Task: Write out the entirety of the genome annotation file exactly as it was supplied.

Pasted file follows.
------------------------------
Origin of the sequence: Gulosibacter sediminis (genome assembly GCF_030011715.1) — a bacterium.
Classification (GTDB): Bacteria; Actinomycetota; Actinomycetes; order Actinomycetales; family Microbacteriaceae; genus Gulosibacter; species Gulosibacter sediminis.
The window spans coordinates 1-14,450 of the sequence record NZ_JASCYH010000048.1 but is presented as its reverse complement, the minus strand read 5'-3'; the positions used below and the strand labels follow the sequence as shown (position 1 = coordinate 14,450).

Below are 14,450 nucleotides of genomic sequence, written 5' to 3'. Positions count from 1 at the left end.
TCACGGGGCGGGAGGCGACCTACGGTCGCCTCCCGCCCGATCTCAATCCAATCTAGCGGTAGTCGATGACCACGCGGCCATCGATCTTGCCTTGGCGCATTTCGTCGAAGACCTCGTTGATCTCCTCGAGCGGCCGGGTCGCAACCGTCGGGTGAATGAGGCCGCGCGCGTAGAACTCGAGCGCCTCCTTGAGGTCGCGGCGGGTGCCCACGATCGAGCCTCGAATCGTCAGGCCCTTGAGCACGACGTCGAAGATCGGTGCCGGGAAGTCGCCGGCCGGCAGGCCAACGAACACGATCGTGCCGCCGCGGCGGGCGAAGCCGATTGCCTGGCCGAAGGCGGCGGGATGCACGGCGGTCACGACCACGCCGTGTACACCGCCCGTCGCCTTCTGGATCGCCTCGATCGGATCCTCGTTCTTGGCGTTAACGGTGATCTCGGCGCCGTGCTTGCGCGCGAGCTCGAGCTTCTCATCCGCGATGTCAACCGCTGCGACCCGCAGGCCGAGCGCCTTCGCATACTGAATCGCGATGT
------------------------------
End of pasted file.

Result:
Origin of the sequence: Gulosibacter sediminis (genome assembly GCF_030011715.1) — a bacterium.
Classification (GTDB): Bacteria; Actinomycetota; Actinomycetes; order Actinomycetales; family Microbacteriaceae; genus Gulosibacter; species Gulosibacter sediminis.
The window spans coordinates 1-14,450 of the sequence record NZ_JASCYH010000048.1 but is presented as its reverse complement, the minus strand read 5'-3'; the positions used below and the strand labels follow the sequence as shown (position 1 = coordinate 14,450).

Below are 14,450 nucleotides of genomic sequence, written 5' to 3'. Positions count from 1 at the left end.
TCACGGGGCGGGAGGCGACCTACGGTCGCCTCCCGCCCGATCTCAATCCAATCTAGCGGTAGTCGATGACCACGCGGCCATCGATCTTGCCTTGGCGCATTTCGTCGAAGACCTCGTTGATCTCCTCGAGCGGCCGGGTCGCAACCGTCGGGTGAATGAGGCCGCGCGCGTAGAACTCGAGCGCCTCCTTGAGGTCGCGGCGGGTGCCCACGATCGAGCCTCGAATCGTCAGGCCCTTGAGCACGACGTCGAAGATCGGTGCCGGGAAGTCGCCGGCCGGCAGGCCAACGAACACGATCGTGCCGCCGCGGCGGGCGAAGCCGATTGCCTGGCCGAAGGCGGCGGGATGCACGGCGGTCACGACCACGCCGTGTACACCGCCCGTCGCCTTCTGGATCGCCTCGATCGGATCCTCGTTCTTGGCGTTAACGGTGATCTCGGCGCCGTGCTTGCGCGCGAGCTCGAGCTTCTCATCCGCGATGTCAACCGCTGCGACCCGCAGGCCGAGCGCCTTCGCATACTGAATCGCGATGT